Forcing bulbs is a great way to bring a little spring color into the house, while it's still winter outside. To force a bulb is to get the bulb to flower indoors ahead of its natural schedule.Virtually all spring flowering bulbs can be forced, including crocus, daffodils, hyacinths, muscari and tulips. paperwhites will bloom for you without going through a chilling period. You can take these bulbs home, plant them in an attractive container, place them in a sunny window and watch them grow. paperwhites are easy to grow in water as well as potting soil.
Thursday, September 21, 2017
You’ll see them in early spring, often blooming through the snow. Brightly colored crocus flowers are a sure sign that spring is on its way.
Thursday, September 14, 2017
It may feel like summer today, but fall is on the way. You can feel it in the early morning air, while you're working in your garden. Your trees can feel it too. The days are getting shorter, which means the sunlight is less intense. Tree leaves begin to adjust by producing less chlorophyll, allowing more orange and yellow pigments to show through. It's part of the process that produces our colorful fall foliage. There are many trees around town that seemed to have had "fall foliage" colors all year long. These trees, particularly maples, never turned green.If you look closely, leaf color may vary from pale green cases. ng from a condition known as iron chlorosis. They need iron. They're anemic, if you will. Left untreated, iron deficiency will eventually kill the tree. The good news is there are several things you can do to correct iron deficiency. First of all, you can apply an iron supplement to the tree. You can purchase iron supplements in liquid and granular form. supplements will help, especially those that are "chelated". Iron supplements should be applied now, as well as spring and summer. To fix the problem long-term, you have to fix the soil. Our native soils typically contain sufficient iron to keep trees healthy. The problem is our heavy clay, high alkaline soils prevent certain trees from taking up iron on their own. Amending the soil is the answer.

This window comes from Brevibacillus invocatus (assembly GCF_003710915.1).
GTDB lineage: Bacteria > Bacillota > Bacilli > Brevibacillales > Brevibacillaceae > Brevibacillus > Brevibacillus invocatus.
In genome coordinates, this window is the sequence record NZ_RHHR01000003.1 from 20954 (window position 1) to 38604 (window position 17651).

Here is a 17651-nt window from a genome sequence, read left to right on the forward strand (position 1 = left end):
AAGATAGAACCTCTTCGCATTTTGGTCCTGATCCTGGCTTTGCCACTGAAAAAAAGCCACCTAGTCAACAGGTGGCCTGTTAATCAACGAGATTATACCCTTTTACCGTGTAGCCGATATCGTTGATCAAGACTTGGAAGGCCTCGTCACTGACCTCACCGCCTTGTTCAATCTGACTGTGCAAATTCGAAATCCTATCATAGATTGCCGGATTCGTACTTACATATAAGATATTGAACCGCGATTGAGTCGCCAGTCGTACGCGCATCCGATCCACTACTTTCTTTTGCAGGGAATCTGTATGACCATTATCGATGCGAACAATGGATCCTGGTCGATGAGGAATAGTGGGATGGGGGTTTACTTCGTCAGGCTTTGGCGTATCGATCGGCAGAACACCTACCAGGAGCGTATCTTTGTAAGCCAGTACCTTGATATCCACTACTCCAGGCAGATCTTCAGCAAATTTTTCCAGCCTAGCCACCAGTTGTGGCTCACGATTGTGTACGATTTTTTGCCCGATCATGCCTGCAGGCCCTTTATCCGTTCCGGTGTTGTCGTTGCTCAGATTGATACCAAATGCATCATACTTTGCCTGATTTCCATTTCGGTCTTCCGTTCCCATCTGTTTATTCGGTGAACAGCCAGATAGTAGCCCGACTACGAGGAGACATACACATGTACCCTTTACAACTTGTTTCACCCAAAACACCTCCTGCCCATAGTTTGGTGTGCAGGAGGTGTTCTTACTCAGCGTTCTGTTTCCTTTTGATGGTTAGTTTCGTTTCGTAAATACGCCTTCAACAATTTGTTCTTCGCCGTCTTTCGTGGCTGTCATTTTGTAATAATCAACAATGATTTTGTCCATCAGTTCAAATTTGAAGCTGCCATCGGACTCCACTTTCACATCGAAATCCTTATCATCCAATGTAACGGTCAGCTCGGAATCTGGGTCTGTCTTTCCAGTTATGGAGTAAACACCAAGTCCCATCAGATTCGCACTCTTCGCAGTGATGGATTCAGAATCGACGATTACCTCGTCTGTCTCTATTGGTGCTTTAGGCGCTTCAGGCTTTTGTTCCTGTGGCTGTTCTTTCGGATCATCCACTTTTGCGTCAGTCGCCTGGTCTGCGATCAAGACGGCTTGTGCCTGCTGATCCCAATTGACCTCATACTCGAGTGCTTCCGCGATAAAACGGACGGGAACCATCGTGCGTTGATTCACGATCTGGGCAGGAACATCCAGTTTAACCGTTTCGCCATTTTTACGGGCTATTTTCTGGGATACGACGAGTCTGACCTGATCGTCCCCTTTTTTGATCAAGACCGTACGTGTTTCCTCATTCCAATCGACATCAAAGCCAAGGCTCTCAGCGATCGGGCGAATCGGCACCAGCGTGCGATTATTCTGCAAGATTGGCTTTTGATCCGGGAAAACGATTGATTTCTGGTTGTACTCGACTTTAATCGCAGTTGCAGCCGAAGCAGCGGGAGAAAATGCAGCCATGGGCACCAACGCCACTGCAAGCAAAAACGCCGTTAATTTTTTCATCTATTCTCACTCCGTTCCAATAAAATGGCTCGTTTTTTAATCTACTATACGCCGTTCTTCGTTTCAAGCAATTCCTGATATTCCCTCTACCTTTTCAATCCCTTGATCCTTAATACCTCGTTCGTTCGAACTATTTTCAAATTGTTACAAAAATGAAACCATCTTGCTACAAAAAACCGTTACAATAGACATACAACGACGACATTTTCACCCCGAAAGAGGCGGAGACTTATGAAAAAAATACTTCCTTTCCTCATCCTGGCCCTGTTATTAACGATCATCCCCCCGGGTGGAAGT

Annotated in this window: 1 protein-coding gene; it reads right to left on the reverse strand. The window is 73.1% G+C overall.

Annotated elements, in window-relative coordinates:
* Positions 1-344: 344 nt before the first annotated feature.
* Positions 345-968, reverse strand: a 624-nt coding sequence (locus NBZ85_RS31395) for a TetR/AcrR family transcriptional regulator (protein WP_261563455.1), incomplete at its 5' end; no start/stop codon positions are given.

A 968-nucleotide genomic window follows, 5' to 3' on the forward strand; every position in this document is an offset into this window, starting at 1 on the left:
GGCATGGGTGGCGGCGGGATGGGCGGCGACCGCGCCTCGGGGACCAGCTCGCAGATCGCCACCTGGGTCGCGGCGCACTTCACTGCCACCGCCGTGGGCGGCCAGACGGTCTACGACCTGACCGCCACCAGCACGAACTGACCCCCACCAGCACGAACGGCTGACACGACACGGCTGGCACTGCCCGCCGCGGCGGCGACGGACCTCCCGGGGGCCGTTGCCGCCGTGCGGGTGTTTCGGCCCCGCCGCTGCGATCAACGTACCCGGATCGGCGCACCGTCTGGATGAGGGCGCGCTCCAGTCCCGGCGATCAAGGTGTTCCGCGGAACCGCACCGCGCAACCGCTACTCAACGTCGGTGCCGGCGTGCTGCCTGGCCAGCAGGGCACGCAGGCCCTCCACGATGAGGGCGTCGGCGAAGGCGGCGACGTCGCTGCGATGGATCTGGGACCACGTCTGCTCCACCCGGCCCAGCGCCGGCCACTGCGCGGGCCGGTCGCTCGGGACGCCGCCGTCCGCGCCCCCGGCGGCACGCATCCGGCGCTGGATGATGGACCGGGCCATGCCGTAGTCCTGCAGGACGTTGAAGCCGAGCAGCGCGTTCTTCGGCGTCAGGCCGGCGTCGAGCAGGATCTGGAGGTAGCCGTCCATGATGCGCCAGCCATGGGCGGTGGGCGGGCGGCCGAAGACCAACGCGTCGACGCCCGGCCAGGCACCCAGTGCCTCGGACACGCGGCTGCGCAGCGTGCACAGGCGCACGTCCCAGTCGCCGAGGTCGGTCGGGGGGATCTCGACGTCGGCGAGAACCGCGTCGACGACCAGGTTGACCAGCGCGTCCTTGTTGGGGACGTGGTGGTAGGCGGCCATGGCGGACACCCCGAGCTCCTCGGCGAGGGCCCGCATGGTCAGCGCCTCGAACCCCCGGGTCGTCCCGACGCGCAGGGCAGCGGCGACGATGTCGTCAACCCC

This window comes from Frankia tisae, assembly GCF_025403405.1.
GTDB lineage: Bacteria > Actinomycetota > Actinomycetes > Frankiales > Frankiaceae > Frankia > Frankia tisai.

Thursday, September 7, 2017
Most bulbs that are planted in the fall are the spring-blooming kind such as daffodils, tulips and hyacinths. Two exceptions to this rule are Colchicum and Crocus sativas. Like their spring blooming relatives, Colchicum and Crocus sativas are hardy bulbs, meaning they will typically survive our winters and continue to grow and multiple for many seasons to come. Planting fall blooming bulbs is relatively easy. Whether you choose Colchicum, Crocus or both, the success of these plantings is rooted in the quality of the soil they are planted in.Start out by picking a site that receives full sun and add 2" to 3" of Sheep, Peat and Compost. Work this amendment into your existing soil about 5" to 6"deep. Next, dig a hole two to three times as deep as the bulb is high. That means for Colchicum the bulb will be planted 6" to 7" deep and for Crocus 4" to 5" deep. Add some Bone Meal to the bottom of the planting hole and cover it slightly. You want the bulb to root into the bone meal. Place each bulb flat side down and about one bulb width apart. Fill the hole with soil and then water thoroughly. Label the spot so you'll remember what was planted and where. Once in the ground, these bulbs will bloom typically within 6 to 7 weeks. As the blooms fade, remove the spent flowers. Come spring, each bulb will send up a set of leaves. This is how the bulb reenergizes so it can bloom again, in the fall. Colchicum will also blossom on your window sill. Simply place them in a glass container and they will soon bloom. Forcing bulbs to bloom indoors takes a lot out of them. You can plant the bulb outdoors once they've stopped blooming but it may take several seasons for these bulbs to bloom again. sativas is best known for producing the spice saffron from the filaments that grow inside the flower. You may harvest and dry the stigma. It will take about 150 flowers to make one gram of dried saffron. Planting Colchicum and Crocus sativas is a great way to add color to your late fall garden.